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The Arab Winter

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The Arab Winter

A Tragedy

Princeton UP,

15 min read
9 take-aways
Audio & text

What's inside?

Learn why the Arab Spring failed – and why it matters anyway.

Editorial Rating



  • Eye Opening
  • Engaging


The Arab Spring uprisings of 2011 electrified the world, but their aftermath – bloodshed, war and a return to autocracy – horrified onlookers. In this thought-provoking text, legal scholar Noah Feldman reflects on the movement’s successes and failures, delivering fresh insights and lucid arguments for the historical and moral significance of the Arab Spring. Readers may disagree with some of his interpretations and conclusions, but those who wish to understand the modern history of the Arab world or the risks of struggles for self-determination will find Feldman’s book essential reading. 


During the Arab Spring, Arab peoples sought to exercise political power outside an imperial context for the first time.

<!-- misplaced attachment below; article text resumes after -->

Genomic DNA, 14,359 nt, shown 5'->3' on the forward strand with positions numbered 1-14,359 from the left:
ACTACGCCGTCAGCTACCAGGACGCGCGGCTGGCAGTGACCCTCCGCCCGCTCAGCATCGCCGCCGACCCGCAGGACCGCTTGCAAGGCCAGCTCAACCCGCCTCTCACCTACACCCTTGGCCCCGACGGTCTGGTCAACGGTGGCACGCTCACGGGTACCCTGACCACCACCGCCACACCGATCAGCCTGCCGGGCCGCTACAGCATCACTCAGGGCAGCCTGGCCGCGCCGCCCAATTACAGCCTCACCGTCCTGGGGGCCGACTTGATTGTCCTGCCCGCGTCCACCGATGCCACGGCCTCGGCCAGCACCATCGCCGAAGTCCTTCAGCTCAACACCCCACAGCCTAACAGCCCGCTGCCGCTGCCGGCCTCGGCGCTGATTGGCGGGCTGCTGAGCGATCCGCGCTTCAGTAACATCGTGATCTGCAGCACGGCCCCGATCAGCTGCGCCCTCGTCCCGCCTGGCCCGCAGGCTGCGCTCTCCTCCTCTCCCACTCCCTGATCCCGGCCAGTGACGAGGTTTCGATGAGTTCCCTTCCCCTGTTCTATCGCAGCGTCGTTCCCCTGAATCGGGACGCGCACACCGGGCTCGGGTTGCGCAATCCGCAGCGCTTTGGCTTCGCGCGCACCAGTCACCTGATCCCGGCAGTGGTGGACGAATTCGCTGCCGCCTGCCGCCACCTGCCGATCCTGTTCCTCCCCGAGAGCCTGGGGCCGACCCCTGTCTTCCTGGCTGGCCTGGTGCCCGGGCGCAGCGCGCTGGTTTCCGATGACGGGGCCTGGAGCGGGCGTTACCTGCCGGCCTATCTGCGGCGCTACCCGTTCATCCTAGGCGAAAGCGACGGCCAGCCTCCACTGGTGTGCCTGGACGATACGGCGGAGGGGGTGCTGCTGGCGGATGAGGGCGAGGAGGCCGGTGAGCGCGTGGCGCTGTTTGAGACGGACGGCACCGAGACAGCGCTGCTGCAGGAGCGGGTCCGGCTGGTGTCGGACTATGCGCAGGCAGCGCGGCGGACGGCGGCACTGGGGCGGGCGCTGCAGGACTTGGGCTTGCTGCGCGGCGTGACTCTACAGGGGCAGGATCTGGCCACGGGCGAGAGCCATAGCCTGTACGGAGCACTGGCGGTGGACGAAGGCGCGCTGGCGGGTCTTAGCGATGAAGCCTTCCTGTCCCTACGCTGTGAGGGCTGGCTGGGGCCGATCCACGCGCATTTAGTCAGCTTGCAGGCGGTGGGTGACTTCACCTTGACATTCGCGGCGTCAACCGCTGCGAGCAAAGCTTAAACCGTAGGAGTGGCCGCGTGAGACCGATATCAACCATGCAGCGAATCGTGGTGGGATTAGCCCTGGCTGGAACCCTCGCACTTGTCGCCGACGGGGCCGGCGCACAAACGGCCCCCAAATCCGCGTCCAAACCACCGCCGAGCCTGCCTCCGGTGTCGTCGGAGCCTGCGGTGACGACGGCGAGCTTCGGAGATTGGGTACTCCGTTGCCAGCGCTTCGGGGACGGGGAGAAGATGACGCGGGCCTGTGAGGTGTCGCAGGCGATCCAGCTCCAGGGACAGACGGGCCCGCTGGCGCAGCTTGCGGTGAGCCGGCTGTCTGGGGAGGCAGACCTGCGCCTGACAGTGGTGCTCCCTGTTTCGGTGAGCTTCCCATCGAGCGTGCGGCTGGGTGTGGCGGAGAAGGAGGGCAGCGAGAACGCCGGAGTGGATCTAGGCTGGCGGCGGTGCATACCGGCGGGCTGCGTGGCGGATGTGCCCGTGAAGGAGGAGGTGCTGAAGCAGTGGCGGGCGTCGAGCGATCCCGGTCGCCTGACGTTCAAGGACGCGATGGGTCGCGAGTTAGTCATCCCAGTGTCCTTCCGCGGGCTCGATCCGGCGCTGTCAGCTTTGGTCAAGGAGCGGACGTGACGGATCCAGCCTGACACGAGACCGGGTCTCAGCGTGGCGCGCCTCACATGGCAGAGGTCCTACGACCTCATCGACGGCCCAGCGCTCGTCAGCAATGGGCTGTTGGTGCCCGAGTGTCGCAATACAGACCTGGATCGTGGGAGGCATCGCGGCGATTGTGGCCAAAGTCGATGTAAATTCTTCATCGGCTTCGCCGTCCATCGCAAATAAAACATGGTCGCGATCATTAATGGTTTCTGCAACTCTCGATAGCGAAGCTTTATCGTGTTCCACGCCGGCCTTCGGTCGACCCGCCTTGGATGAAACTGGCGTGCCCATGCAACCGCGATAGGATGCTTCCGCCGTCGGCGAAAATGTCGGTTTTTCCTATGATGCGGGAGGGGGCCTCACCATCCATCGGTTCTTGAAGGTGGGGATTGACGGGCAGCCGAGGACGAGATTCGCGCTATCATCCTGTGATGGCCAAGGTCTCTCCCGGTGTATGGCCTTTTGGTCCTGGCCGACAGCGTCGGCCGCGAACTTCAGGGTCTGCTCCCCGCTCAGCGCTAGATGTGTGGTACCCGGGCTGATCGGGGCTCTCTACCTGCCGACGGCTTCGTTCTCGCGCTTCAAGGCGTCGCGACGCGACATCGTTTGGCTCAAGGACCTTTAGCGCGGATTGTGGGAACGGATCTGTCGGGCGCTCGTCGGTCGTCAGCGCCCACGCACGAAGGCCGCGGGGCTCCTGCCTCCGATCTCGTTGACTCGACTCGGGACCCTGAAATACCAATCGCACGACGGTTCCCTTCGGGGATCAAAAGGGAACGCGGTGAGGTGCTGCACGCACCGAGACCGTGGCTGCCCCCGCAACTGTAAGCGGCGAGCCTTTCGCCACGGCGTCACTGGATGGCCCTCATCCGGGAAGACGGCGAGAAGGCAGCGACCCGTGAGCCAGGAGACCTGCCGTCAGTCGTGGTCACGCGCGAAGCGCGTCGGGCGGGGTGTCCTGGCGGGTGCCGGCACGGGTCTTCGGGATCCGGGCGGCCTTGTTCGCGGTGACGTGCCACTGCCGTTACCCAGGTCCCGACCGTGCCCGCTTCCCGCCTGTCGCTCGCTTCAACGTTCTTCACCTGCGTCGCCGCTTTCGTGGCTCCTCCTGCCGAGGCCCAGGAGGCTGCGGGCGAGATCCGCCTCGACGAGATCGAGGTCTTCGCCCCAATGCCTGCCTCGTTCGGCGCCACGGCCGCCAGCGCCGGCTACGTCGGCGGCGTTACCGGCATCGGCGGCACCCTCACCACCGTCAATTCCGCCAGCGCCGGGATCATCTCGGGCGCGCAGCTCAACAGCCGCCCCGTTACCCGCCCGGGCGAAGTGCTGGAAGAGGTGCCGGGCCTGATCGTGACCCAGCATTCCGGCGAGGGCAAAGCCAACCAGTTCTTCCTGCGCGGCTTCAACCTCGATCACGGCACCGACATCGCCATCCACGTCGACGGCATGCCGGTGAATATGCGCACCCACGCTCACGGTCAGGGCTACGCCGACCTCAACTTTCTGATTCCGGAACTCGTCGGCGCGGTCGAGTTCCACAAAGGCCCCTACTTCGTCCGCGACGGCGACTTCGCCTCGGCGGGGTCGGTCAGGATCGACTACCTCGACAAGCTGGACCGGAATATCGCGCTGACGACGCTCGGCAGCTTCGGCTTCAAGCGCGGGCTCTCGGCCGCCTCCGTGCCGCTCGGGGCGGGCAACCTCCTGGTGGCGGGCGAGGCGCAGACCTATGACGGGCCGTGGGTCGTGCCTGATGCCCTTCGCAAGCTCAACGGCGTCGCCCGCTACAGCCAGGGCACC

In early 2011, a movement for self-determination began to spread across the Arab-speaking world. It began in Tunisia after a street vendor, Mohamed Bouazizi, immolated himself, igniting widespread protests against police abuse and economic hardship. The action then leaped to Egypt, Syria and Libya, and its effects rippled across Yemen, Bahrain and other countries of the Arab world, including Saudi Arabia. The uprising did not spread to Turkey, Iran or other non-Arabic-speaking countries. Hence, the movement’s title – the Arab Spring – reflects well its nature as a phenomenon of the Arab world.

Before the Arab Spring, uprisings in the Arab-speaking world took place within an imperial framework. They represented revolts against colonial rulers, or against monarchs. In the Arab Spring, Tunisians protested against the Ben Ali regime, while Egyptians rose up against Hosni Mubarak; Syrians sought to end Bashar al-Assad’s rule. For the first time, Arab-speaking peoples took action and made political choices within a primarily Arab framework...

About the Author

Noah Feldman is the Felix Frankfurter Professor of Law at Harvard Law School. He has written many books, including The Three Lives of James Madison, The Fall and Rise of the Islamic State and What We Owe Iraq, and is the host of the podcast Deep Background.

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